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Sierra magazine
Cool Schools: The Third Annual List

Environment 1, Pollution 0:
Game-day pollution: going, going, gone!

Say it's game day at your favorite Big 10 football stadium. Your home team is going strong, and the fans have come in droves; 90,000 of them have congregated, many traveling from hundreds of miles away. About 50,000 have driven, a third of those in SUVs. In sum, they've logged more than 6 million miles, burned through about 320,000 gallons of fuel, and booked some 4,000 hotel rooms. Factor in the energy used by the stadium, and that single game day could be pumping out 3,200 tons of carbon dioxide--the equivalent of what almost 300 homes, or close to 600 cars, use in an entire year.

On that same game day, as the 90,000 barbecue in the parking lot or stock up on Styrofoam-shelled nachos at the concession stands, they produce about 45 tons of waste.

Now the good news: Many schools are working to limit the environmental impact of their athletics program. The University of Florida, for instance, has partnered with the nonprofit Earth Givers ( to create the Neutral Gator initiative in an attempt to counter its game-goers' emissions. The effort includes lightbulb exchanges and reforestation operations throughout the community.

But mostly, says Dedee DeLongpre-Johnston, who directs the school's sustainability office, it's about using sports to educate fans. In that vein, Neutral Gator has set up booths outside the stadium where fans can learn about their game-day footprint and contribute to energy-efficient programs. "If people can come to our games and see what we are doing and take that back home and feel proud about it, then that's a win for me," DeLongpre-Johnston says.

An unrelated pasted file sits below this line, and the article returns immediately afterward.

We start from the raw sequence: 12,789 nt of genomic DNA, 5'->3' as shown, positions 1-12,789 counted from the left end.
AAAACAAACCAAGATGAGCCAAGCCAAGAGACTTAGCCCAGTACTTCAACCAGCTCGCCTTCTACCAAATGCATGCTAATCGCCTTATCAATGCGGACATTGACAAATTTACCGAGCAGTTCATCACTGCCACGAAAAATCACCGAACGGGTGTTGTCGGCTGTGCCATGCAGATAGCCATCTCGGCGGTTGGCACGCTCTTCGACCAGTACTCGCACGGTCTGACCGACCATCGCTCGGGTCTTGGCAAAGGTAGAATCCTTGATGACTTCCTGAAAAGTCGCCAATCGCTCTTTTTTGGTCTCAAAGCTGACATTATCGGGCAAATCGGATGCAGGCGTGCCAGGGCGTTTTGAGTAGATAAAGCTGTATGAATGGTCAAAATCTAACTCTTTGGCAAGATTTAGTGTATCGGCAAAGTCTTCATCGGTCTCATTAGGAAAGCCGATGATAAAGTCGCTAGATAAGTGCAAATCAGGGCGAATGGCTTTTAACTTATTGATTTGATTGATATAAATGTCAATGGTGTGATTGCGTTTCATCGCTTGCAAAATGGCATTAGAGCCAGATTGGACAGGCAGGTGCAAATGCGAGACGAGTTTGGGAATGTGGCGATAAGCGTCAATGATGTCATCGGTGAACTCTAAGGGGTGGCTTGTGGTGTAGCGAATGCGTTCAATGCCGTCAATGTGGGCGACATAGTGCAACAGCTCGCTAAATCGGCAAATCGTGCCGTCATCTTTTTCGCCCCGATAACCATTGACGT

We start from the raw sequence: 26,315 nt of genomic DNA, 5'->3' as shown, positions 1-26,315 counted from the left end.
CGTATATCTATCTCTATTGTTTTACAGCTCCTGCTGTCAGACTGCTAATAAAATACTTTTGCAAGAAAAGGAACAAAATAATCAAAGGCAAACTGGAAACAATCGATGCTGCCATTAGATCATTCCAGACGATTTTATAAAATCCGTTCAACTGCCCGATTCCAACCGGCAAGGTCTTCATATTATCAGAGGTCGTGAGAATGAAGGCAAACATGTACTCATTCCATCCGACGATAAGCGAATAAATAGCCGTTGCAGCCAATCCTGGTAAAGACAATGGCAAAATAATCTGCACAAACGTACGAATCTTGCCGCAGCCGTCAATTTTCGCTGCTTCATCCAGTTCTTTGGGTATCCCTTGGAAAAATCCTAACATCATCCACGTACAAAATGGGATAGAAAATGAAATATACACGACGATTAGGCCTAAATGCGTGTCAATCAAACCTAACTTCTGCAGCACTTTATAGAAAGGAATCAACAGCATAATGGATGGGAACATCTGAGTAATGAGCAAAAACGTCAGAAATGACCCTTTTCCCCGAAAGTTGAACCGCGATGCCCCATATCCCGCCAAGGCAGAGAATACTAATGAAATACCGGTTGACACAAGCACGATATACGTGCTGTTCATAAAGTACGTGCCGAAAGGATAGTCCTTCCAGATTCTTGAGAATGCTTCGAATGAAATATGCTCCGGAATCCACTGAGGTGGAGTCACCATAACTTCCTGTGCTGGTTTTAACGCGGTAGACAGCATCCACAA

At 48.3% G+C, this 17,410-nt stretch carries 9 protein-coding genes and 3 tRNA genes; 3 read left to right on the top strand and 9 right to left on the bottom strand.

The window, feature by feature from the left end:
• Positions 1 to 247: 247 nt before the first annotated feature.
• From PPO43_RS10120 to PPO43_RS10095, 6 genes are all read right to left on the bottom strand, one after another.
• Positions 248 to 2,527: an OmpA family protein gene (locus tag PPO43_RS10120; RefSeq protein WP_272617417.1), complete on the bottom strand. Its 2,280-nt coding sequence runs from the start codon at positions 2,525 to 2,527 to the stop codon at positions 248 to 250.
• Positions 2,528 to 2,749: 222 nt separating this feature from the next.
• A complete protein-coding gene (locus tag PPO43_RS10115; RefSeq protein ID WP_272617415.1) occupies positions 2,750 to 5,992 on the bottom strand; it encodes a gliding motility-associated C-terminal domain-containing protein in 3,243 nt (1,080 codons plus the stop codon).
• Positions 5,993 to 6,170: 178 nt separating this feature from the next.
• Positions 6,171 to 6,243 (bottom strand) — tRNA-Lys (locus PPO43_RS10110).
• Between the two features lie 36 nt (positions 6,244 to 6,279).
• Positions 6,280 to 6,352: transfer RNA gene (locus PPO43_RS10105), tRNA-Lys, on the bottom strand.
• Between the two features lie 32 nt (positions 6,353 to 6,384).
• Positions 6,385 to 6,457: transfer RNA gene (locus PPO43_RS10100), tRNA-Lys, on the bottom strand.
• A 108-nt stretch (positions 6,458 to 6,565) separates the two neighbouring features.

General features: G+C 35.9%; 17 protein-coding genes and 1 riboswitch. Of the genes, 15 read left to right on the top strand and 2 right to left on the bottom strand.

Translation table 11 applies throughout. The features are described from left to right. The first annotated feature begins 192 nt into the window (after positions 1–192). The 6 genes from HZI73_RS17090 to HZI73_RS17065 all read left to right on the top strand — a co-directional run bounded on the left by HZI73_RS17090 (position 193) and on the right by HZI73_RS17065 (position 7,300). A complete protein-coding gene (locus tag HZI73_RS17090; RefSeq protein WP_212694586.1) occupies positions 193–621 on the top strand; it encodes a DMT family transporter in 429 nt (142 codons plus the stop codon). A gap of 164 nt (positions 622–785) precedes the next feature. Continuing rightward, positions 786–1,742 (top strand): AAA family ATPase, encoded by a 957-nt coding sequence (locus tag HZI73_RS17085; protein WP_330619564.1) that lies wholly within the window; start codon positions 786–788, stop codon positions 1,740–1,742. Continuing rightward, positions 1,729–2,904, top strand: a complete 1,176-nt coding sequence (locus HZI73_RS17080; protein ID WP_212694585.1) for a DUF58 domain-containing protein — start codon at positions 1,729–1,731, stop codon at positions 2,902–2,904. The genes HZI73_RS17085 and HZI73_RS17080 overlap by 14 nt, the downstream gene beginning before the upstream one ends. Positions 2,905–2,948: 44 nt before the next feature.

The University of Colorado at Boulder has established a zero-waste program at Folsom Stadium. Vendors dispense only biodegradable utensils, containers, and wrappers, and fans dispose of their waste in recycling or composting receptacles. So far the school has reduced game-day trash by 80 percent.

Unfortunately, many schools are still fumbling.

A recent study found that only 10 percent of Division I sports departments are moving toward sustainability, even at colleges that have publicly pledged to reduce their carbon output. Until sponsors, alumni, and athletes start demanding more environmentally friendly facilities, a strong sustainability department appears to be a university's best shot at having a green sports program. Educating athletes is key, says Alex Kayn Cousins, a University of Colorado soccer player who graduated this year with a degree in environmental science.

"If we start pushing this, maybe other people will pick it up and run with it."—Kathleen Nye Flynn

Illustration by Nate Williams



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